A short list of tweets from the past week of interest to teens and the library staff that work with them.

Do you have a favorite Tweet from the past week? If so add it in the comments for this post. Or, if you read a Twitter post between May 21 and May 27 that you think is a must for the next Tweets of the Week send a direct or @ message to lbraun2000 on Twitter.
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A short list of tweets from the past week of interest to teens and the library staff that work with them.

Do you have a favorite Tweet from the past week? If so add it in the comments for this post. Or, if you read a Twitter post between May 8 and May 14 that you think is a must for the next Tweets of the Week send a direct or @ message to lbraun2000 on Twitter.
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Title: Pursuit of Light
Cost: $1.99
Platform: iOS 7 or later

pursuit of light logoPursuit of Light is a game in which players have to move through a set of challenges in order to help the main character reach the light. The challenges get harder as the game play progresses and as higher levels are reached more trouble-shooting and critical thinking skills are required. The video below provides a brief overview of how the game works.


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Texas A&M Commerce Habitat for Humanity photo of two teen girls working on a houseI've been thinking a lot lately about what we mean when we say "teen program." When I started in libraries a teen program was a very specific thing - for the public library it was an out-of-school time event that teens might be involved in creating, and that always had a beginning, a middle, and an end. (Coming up with an idea, planning out the idea, implementing the idea.) It might be a yoga program or a duct tape program or a how to get into college program or a series on creating robots. All very specific and focused. Once the one-off program or series was over that was it, we moved on to the next "program." As I continue to think about teen services in light of the YALSA Programming Guidelines and the YALSA Future of Libraries for and with Teens: A Call to Action report, I am more and more convinced that we don't serve teens as successfully as we might by defining "program" in such a narrow way.

Instead, we need to think more broadly and focus on a larger-scale framework that focuses on specific outcomes and enables library staff working with teens the ability to meet a variety of teens' interests and needs and at the same time give teens opportunities to gain skills that help them to succeed in life.
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teens in front of a graffitti muralThe first item in YALSA's Teen Programming Guidelines states, "Create programming that reflects the needs and identities of all teens in the community." And the overview of this guideline goes on to say:

In order to ensure that library programming meets the needs of all members of the community and does not duplicate services provided elsewhere, library staff should have a thorough understanding of the communities they serve. Library staff must continually analyze their communities so that they have current knowledge about who the teens in their community are. They must also develop relationships with community organizations already working with youth. Library staff play a crucial role in connecting teens to the community agencies and individuals that can best meet their needs.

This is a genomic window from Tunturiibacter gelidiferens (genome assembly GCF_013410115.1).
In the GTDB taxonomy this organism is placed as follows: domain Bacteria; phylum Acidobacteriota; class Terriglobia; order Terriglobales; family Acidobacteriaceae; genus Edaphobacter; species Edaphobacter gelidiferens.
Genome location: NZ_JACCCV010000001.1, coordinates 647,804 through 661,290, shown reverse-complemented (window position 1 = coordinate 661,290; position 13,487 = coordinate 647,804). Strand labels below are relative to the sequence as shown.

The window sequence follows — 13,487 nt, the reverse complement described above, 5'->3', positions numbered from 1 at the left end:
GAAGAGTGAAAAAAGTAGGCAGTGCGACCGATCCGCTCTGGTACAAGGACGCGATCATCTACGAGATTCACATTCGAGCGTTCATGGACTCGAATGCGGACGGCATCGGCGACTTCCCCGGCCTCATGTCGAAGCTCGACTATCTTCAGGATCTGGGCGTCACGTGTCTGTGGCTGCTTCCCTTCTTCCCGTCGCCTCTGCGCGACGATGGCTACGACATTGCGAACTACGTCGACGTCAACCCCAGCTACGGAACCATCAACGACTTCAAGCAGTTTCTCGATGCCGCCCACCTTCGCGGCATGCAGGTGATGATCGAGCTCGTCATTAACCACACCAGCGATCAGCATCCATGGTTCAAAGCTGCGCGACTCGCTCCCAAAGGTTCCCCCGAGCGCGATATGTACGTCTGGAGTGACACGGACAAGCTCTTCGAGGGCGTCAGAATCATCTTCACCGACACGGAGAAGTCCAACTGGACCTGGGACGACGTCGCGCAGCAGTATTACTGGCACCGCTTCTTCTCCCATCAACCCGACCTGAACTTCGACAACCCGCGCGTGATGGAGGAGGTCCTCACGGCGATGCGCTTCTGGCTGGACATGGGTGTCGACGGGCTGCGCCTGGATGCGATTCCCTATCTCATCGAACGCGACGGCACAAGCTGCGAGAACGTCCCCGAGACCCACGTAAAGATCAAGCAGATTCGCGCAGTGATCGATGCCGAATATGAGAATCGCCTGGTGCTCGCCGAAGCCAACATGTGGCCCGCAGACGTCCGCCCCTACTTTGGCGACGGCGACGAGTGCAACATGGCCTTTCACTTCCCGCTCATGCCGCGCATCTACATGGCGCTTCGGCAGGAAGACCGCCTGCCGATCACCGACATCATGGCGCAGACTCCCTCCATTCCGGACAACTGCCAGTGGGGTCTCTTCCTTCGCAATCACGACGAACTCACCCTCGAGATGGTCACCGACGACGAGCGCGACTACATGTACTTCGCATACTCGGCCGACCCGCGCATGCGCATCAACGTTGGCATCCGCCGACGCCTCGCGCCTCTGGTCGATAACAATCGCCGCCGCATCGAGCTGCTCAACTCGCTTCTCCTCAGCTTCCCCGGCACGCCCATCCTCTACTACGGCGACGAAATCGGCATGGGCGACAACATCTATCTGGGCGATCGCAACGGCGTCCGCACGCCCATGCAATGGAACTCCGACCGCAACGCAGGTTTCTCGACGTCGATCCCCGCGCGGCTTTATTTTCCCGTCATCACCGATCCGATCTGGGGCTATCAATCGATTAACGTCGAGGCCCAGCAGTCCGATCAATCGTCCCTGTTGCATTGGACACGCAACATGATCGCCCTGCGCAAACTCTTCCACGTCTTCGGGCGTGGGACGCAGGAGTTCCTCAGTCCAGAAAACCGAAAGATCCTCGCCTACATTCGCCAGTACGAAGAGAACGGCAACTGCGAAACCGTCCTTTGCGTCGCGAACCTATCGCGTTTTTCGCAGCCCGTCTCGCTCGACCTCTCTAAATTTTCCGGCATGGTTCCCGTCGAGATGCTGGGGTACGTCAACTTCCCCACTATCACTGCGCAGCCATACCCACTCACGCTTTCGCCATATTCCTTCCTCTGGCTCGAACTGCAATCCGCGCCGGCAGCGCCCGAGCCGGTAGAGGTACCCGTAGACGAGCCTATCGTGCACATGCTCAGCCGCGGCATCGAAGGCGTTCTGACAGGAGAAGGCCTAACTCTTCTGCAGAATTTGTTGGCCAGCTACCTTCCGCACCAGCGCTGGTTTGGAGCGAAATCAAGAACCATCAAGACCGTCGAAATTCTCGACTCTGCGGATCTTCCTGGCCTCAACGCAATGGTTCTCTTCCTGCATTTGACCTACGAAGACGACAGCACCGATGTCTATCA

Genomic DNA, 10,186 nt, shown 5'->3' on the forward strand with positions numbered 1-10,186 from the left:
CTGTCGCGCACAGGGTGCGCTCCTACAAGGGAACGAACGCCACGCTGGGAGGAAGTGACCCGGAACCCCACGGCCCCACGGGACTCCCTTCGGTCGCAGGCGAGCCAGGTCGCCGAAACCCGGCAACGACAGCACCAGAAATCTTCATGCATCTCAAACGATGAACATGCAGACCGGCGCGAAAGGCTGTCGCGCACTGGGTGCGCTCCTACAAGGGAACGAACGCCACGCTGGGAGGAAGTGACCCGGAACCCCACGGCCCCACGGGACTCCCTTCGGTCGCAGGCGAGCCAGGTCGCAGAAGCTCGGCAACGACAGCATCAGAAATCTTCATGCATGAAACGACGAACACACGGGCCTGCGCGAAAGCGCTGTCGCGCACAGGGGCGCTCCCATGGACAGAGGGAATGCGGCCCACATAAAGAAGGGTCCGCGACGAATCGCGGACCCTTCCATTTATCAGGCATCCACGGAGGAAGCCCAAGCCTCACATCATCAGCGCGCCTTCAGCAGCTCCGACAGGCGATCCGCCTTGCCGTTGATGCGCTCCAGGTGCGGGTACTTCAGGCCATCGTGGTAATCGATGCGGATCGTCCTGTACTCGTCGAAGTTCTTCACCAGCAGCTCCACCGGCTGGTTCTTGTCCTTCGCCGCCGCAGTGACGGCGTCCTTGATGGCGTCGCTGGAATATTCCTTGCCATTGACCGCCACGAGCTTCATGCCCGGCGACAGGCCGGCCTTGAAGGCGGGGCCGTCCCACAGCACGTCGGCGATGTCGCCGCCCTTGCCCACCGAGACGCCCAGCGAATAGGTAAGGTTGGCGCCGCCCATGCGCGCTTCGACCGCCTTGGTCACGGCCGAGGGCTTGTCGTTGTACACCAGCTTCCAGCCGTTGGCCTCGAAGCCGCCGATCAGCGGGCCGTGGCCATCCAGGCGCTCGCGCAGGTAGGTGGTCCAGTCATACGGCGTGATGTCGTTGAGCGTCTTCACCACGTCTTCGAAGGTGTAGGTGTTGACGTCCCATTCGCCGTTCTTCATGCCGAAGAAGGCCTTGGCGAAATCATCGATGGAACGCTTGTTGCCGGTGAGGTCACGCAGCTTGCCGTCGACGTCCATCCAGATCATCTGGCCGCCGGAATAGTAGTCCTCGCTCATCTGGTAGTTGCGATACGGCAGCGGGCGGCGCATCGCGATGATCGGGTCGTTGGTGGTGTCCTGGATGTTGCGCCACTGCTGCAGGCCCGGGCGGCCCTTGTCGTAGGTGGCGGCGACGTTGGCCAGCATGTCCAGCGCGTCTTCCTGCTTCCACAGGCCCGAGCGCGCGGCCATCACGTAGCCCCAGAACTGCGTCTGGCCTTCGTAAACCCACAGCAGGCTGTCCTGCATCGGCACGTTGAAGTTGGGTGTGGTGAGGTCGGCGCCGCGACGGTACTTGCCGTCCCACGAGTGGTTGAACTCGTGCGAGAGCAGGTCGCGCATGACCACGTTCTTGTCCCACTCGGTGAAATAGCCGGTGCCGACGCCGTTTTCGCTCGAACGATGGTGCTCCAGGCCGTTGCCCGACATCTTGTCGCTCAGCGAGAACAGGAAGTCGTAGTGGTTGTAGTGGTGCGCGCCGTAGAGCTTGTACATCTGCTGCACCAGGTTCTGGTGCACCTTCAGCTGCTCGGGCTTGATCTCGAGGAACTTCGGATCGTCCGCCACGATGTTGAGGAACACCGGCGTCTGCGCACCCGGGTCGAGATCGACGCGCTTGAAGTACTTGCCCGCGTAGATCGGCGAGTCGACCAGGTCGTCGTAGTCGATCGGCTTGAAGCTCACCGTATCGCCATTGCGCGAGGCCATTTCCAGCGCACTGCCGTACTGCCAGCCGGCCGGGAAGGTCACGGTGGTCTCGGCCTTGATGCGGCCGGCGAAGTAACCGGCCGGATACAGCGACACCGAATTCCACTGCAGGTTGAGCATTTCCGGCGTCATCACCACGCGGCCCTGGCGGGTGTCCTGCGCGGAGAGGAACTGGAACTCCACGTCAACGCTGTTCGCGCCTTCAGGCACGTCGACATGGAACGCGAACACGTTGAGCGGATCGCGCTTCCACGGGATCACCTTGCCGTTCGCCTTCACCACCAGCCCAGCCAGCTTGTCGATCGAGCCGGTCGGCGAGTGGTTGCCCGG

The part of the overview that I think sometimes is difficult for library staff working with teens is the "continually analyze their communities so that they have current knowledge...." Read More →

Title: Adobe Slate
Cost: Free
Platform: iOS 8 or later

adobe slate logoAdobe Slate is the latest in Adobe's collection of free apps for iPads. (Adobe Voice was reviewed here in May of 2014.) With Slate it's possible to create professional looking visual documents - stories, how-tos, research projects, and more. Creative Commons photos are available within the app or users can make use of photos that taken themselves. The 10 minute screencast below provides an overview of what Adobe Slate is all about and how it works.

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A short list of tweets from the past week of interest to teens and the library staff that work with them.

Do you have a favorite Tweet from the past week? If so add it in the comments for this post. Or, if you read a Twitter post between March 27 and April 2 that you think is a must for the next Tweets of the Week send a direct or @ message to lbraun2000 on Twitter.
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Name: OneShot
Platform: iOS
Cost:Free

oneshot logo Imagine that one afternoon after school the teens you work with are hanging out at the library reading articles of personal interest on their iPhones. All of a sudden one of the teens reads something that she has to let others know about. So, she decides she wants to Tweet the link. But, really what she wants to do is highlight one particular sentence in the article for her friends to read. She could copy and paste the text into Twitter, but maybe that makes her Tweet too long to post easily. But then she realizes, I have OneShot on my phone and I can take a screenshot of the part of the article that I want to point out, highlight the text on the screenshot, and then add that image to the Tweet. So, that's what she does.
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